Abbas went on to acknowledge that “this Christmas comes during a particularly difficult period.” But it turns out he wasn’t referring to the plight of Christians, who are being tortured, maimed, raped, sold into slavery, forced to convert to Islam and slaughtered across the Middle East and Africa. No, the “difficult period” he had in mind is one “when international intervention is desperately needed to protect the Palestinian people. Extremist Israeli settlers continue to attack Palestinians, including their mosques and churches, through acts of vandalism and terror.”

His lies did not stop there.

“Millions of Palestinians, as well as Christian and Muslim Arabs from the rest of the region, are not allowed to visit Jerusalem due to the Israeli occupation,” he said. “There can be no Palestinian State without East Jerusalem as its capital, reunited with Bethlehem and the rest of Palestine.”

To add weight to his frontal assault, Abbas condemned “Daesh” – the Arabic word for Islamic State (IS) – by comparing it to Israel.

“We express our solidarity with the peoples who have been affected by their evil actions,” he said.

“The use of any religion for political purposes is absolutely unacceptable and must be fought. Within the Palestinian context, we call upon the international community to stop Israeli attempts at turning a difficult but solvable political issue into an impossible religious war.”

While Netanyahu signed off his statement with “Merry Christmas and a happy new year,” Abbas concluded his own by reiterating: “Once again, we pray for the end of occupation and Apartheid in order to resurrect justice in our Holy Country. Ending decades of exile and oppression is a must in order to bring peace to our region. On the Holy Occasion of Christmas, I salute all Palestinians wherever they are, hoping for the day that they will be able to live, worship and be free in their homeland.”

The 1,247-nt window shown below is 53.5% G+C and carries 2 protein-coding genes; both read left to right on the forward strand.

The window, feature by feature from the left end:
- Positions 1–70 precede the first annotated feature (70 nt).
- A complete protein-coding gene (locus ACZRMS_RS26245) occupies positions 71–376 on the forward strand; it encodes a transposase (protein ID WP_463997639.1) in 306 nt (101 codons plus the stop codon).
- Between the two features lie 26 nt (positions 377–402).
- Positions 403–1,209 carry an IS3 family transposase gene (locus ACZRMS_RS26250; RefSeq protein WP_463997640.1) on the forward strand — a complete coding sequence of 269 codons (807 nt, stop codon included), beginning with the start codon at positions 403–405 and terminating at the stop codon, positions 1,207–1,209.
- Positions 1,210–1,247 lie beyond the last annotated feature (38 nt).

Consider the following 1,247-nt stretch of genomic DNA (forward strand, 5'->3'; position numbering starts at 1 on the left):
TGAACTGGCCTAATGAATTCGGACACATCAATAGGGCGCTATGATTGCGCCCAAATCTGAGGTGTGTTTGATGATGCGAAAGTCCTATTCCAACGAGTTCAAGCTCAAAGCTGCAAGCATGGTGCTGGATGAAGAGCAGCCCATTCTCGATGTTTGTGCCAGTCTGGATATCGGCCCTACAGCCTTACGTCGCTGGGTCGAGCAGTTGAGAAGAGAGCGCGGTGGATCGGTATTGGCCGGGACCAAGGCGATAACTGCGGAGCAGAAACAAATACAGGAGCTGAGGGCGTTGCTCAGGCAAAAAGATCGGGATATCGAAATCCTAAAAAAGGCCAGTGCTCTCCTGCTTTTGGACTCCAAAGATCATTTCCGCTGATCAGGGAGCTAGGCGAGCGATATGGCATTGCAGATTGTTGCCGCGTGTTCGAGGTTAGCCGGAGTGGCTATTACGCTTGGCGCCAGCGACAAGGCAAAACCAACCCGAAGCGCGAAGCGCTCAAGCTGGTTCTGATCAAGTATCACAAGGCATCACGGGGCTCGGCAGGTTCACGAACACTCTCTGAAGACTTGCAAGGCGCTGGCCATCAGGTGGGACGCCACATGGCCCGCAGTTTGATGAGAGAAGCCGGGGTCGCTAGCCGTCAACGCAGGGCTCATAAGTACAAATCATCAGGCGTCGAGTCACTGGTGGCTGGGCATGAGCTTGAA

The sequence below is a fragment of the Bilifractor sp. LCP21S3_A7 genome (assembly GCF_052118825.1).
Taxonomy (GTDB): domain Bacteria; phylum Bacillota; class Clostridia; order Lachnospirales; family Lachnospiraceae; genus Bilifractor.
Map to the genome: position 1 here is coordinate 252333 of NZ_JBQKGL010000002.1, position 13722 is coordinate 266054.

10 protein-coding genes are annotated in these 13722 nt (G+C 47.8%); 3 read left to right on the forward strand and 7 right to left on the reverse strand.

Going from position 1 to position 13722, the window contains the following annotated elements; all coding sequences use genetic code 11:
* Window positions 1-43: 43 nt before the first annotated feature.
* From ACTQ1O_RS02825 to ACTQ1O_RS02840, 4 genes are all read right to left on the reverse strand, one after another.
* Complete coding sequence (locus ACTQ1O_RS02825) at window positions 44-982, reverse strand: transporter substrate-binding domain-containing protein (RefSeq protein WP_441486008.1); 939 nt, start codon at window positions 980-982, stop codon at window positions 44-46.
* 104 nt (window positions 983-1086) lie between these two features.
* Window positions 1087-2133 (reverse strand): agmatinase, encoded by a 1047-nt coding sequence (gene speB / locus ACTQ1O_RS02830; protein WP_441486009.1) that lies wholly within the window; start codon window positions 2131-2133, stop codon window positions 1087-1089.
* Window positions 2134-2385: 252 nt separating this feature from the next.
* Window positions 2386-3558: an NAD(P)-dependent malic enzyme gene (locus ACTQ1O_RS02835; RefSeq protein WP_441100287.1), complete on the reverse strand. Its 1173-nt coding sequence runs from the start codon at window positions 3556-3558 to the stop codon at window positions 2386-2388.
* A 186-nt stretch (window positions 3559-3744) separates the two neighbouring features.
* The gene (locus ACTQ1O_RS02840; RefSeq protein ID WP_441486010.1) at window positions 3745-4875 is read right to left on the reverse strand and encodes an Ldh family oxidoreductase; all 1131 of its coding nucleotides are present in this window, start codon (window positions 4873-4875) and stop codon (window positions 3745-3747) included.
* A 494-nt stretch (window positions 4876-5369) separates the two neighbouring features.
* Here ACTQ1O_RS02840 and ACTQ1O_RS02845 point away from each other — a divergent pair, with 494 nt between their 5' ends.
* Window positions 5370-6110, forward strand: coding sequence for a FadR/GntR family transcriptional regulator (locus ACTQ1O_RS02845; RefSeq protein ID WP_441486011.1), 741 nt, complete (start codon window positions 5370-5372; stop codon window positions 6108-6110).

This select piece of self-serving belligerence tells you everything you need to know about why terms like “two-state solution” are a bad joke. It is not a demography issue or a matter of divvying up land.

Nor does the ridiculous question of whether Abbas is a viable “partner” for negotiations with Netanyahu need asking. Everyone knows the answer, even those pretending otherwise.

Not only is the Palestinian entity a cog in the global Islamist machine, whose aims are hegemonic power, not peace with anyone, least of all Israel. But Abbas specifically has everything to lose by achieving actual statehood. It is the struggle itself that keeps him in business. It is the promotion of “martyrdom” in his society that gives him any sliver of internal clout, and prevents him from being dumped into the dustbin of history by the rest of the radical Muslim world.

But don’t take my word for it. Just hearken to his “Christmas” blessings.

The writer is the web editor of The Algemeiner (algemeiner.com) and a columnist at Israel Hayom.